All of us are so sorry, Holiness, it is too late for us to start again; you should have arrived earlier to lead us on the right path – we all, obviously, had no mercy at all and had no care for the outcast, the sick, the dying, the poor and the stranger. We were totally wrong in everything. We just want you to know that we have certainly listened to you intently; that is how we have discerned our terrible errors and want to publicise them so that the young ones won’t fall into the same errors as we did.
We also thought that our missionaries – priests, nuns and brothers – were the front-line troops in the war for souls but you have pointed out, very forcibly, that to proselytise is not an act of mercy; it is a SIN! Please, please forgive us, we didn’t know that! Francis Xavier should have been excommunicated, not canonised, the wicked man!
You have, rightly, I’m sure, railed against our lack of mercy in regard to the refugees, the migrants. Holiness, at one time, many of us did struggle desperately to learn some words of the language of the Italians, Greeks, Maltese, Germans, and all the rest, who came to our land. We wanted to do this so that we could speak a few phrases to make them feel welcome, but these refugees were mainly Catholic, so I don’t think that would count as mercy, would it?
It is true that we find Islam frightening, but we’ll try our best to change our attitude to that faith now, since you have assured us that it is a ‘Religion of Peace’, and you show your preference for Muslims even sharing your plane with them. That is so nice of you. I do hope the Middle Eastern Christians, as they flee from their homelands, appreciate your wonderful example – and try to imitate you.
Holiness, we want to mention money for a moment as we know you are constantly urging us to be like the poor. We, priests were really like the poor then, and received a mere pittance in salary in those, bad, terrible days, and it was very difficult to find the money for all the people who came to the door of the presbytery, but we did try, Holiness, we did try. We actually thought that that was an act of mercy; apparently, we were wrong again. It’s so difficult to know what is right or wrong isn’t it?
On a personal note again, I, personally, did try to fix up hundreds of legal papers, including marriages, for the poor Vietnamese who were rescued by Australia when South Vietnam was overrun by the Communists. The poor people came here to this country with no papers at all. I suppose, though, that didn’t count: I did not have any mercy towards these people; I was just being legalistic, trying to get them a marriage certificates so they could get employment and welfare! I will know better if the situation ever occurs again, Holiness, I promise you.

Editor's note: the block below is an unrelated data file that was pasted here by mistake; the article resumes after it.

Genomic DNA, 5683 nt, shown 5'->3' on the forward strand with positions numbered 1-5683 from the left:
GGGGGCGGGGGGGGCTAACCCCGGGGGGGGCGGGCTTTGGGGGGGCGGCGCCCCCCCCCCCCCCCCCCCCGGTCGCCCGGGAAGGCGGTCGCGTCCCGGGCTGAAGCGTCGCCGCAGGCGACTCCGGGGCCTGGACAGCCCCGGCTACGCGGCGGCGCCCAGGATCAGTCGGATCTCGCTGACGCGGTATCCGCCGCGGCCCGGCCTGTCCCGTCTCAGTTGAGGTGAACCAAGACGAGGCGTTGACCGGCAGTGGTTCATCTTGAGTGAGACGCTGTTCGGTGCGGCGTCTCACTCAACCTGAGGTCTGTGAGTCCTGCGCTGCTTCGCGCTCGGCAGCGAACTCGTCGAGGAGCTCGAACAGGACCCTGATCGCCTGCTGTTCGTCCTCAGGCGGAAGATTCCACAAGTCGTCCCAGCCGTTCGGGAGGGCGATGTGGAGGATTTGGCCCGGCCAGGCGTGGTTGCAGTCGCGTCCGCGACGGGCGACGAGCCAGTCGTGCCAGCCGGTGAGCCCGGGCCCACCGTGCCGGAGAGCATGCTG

We, poor senile idiots, in our time, actually thought that abortion was a most terrible crime, and it was a good way of trying to prevent women from taking this course by pointing out that the Church regarded the crime as so grave, that it required a bishop to absolve the sin as it involved the killing of an innocent child. Thank Heavens, Holiness, you have made it clear that it’s not a serious crime at all and that any priest can now absolve it.
Similarly, with a priest soliciting sexual partners in the confessional; we thought that, too, was a fearful sin, but you again, have shown us the true path to Righteousness. Thank you again for this great insight, Holiness and forgive us our lack of compassion to these sex-starved priests. It is wonderful that any priest can now absolve from this sin now. I understand that it is only supposed to be one of the 1,000 Missionaries of Mercy who can absolve these special sins, but as no one has ever seen these priests, obviously, then, any priest can absolve the sins. Thank you for that; it is real mercy and a tremendous relief to the paedophiles.
We often, Holiness, I’ll tell you this truthfully, struggled desperately trying not to let slip – by the slightest hint – of what we heard in the Confessional, as we thought that was a most dreadful sin and a lack of mercy to the sinner, but now, you have relieved us of worrying about that. If we do blurt out a juicy bit of scandal, then we can now feel free not to worry about it; any priest can fix that up. That’s mercy to us and no mistake; I’m a little worried, Holiness as to whether it is mercy to the sinner though? You could make that clear to us during your press conference, on your next plane trip; we’d be very grateful.
Most of us are in our eighties now and can’t have much time left. I thought of that when I decided to write to you. You are such a busy man with a positive carousel of meetings with exotic religions. I thought I might fall off the twig before I relieved my conscience and expressed my gratitude to you for your inspired new insight into Christianity and our Catholic Faith itself.
I hope I have not offended you by mentioning the ‘Catholic’ Faith; I meant to be inclusive not divisive – I trust you, in your mercy, will pardon me for the slip. I am a very old man and we get quite silly when we get old, you know. You see, we oldies, once thought that the Catholic Faith was the greatest gift of mercy in the whole world. However, we now know we were completely wrong; you have made that so clear to us, Holy Father. For that, and all the other things you have done, we thank you… Please, Holy Father, have mercy on us.
Fr Senectutus (retired)
Father Senectutus was good enough to submit a few more of his articles, which will appear in the Print/E-edition of The Remnant over the next few months.